Saturday, December 1, 2007

The dismissal puts a damper on Sing Holdings and Eastern Summer, which had formed a joint venture company a year ago to make the acquisition.

ANOTHER en bloc sale has been thrown out by the Strata Titles Board (STB), after minority objectors claimed — among other things — that the sale had been rushed and was not conducted in “good faith”.

The board on Thursday dismissed an en bloc application by the majority owners of Finland Gardens, without issuing any written grounds of judgment.

The dismissal puts a damper on Sing Holdings and Eastern Summer, which had formed a joint venture company a year ago to make the acquisition.

Eight out of 48 owners at the 98,309-sq-ft development at East Coast Terrace and opposed the sale and started legal proceedings.

In their final submissions, the objectors’ solicitors argued that there was no 80-per-cent majority as three owners in the majority did not agree to sell at $49 million, which was the agreed sale price of the majority owners.

The three had only agreed to sell at $52.7 million. However, the solicitors pointed out, the three owners were later asked to sign documents that lacked reference to any reserve price, but instead “set the individual price that each of the three was to receive”.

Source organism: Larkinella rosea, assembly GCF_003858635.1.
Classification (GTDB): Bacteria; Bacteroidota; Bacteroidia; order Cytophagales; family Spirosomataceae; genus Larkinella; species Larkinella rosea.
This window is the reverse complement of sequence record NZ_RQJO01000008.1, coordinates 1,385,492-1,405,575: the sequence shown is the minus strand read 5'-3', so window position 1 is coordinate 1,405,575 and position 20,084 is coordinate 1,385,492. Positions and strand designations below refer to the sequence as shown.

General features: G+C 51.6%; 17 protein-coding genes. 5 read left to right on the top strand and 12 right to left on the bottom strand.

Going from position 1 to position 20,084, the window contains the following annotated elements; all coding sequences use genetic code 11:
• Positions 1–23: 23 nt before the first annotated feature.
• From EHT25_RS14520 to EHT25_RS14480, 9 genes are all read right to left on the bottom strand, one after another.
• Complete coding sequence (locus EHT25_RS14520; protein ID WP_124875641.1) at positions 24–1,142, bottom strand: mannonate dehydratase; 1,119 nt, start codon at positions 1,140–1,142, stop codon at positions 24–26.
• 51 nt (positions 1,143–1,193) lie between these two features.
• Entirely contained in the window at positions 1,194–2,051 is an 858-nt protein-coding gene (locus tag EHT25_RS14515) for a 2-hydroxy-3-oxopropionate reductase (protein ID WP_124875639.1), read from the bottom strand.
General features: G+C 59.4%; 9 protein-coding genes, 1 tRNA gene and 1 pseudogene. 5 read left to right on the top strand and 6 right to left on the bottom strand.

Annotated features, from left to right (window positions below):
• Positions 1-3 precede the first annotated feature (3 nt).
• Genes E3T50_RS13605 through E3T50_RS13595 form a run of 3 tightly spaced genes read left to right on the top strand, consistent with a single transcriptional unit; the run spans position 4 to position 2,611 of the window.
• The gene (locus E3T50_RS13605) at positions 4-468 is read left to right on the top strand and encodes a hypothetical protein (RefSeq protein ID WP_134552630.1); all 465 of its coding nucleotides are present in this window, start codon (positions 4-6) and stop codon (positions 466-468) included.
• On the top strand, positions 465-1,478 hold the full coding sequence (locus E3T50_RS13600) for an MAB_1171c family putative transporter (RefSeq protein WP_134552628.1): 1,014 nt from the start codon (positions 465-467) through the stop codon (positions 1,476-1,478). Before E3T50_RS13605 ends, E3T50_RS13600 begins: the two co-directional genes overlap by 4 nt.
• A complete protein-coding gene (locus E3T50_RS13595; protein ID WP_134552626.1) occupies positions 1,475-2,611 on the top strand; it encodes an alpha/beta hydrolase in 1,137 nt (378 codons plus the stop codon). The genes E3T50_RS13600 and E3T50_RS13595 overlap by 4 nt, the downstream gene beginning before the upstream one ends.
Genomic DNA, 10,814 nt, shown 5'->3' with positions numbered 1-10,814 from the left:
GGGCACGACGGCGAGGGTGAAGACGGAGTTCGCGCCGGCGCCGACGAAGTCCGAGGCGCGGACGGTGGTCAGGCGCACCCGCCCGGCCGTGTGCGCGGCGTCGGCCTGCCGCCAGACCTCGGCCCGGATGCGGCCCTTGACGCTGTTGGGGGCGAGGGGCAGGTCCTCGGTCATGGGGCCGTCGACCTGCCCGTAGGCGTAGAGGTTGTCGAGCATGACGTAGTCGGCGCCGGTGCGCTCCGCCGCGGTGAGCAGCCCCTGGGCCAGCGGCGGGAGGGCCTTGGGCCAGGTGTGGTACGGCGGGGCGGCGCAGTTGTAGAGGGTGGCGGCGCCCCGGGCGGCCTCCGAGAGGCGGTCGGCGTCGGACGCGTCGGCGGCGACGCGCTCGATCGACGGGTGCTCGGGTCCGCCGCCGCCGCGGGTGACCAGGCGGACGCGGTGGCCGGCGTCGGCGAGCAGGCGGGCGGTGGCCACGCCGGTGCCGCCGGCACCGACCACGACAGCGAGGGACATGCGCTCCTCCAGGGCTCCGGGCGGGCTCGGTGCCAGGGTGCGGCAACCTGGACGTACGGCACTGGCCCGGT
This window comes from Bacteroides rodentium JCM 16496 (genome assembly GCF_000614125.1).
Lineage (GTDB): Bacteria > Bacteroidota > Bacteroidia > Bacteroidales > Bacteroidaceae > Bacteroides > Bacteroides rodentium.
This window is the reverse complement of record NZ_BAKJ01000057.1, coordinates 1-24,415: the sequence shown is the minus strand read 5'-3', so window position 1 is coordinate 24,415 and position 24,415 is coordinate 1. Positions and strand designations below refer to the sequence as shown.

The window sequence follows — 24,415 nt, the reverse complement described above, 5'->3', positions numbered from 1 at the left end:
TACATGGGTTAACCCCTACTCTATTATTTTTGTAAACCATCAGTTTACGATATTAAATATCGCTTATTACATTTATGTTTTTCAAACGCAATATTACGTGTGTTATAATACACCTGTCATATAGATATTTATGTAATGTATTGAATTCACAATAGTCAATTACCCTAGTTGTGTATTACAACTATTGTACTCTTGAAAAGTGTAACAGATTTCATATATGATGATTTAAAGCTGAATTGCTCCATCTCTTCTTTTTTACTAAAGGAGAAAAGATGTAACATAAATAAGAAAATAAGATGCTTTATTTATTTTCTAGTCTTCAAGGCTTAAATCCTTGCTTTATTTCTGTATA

This, it was pointed out, had allowed the sale committee and sale agent Credo Real Estate to “sell at a price that did not concern the three owners, so long as they are paid their agreed price”.

The objectors also alleged that the prices were not arrived at competitively and that the sale committee had rushed the sale of Finland Gardens when there was no reason to — since real estate prices were escalating.

They pointed out that when a competing bidder, RV Capital, upped its offer from $46 million to $49.5 million, Credo executive director Karamjit Singh had asked Sing Holdings — which had offered $49 million — to match this price, and then closed the deal “without giving any opportunity” to RV Capital to better its offer.

Indeed, another bidder had later tried to offer $50.5 million, the solicitors said, describing the sale committee as being “in dereliction of its duties to the owners who had given it the mandate to secure the best possible price in the market”.

When contacted, the lawyers for the majority owners could not comment as they are awaiting the grounds of the STB’s decision.

In a filing with the Singapore Exchange, listed company Sing Holdings said the application was dismissed on the grounds that statutory requirements had not been fully complied with.

It said it and its partner in the acquisition, Eastern Summer, were deliberating on the STB’s decision and reserved the right to direct the Finland Gardens owners to appeal against the decision.

Despite the prospect of an appeal, minority property owner Valerie Chia is optimistic.

Describing her mood as “ecstatic”, Mrs Chia said she had opposed the sale as she had bought her four-bedroom apartment during the peak of property prices in 1996 for $1.22 million. She would have received just $1.268 million in the sale, she said, and after forking out legal and stamp duties, would have lost out.

The case follows a string of en bloc tussles, including the Horizon Towers deal, initially thrown out because of irregularities and now awaiting a High Court decision.

Source : Weekend - 1 Dec 2007

No comments: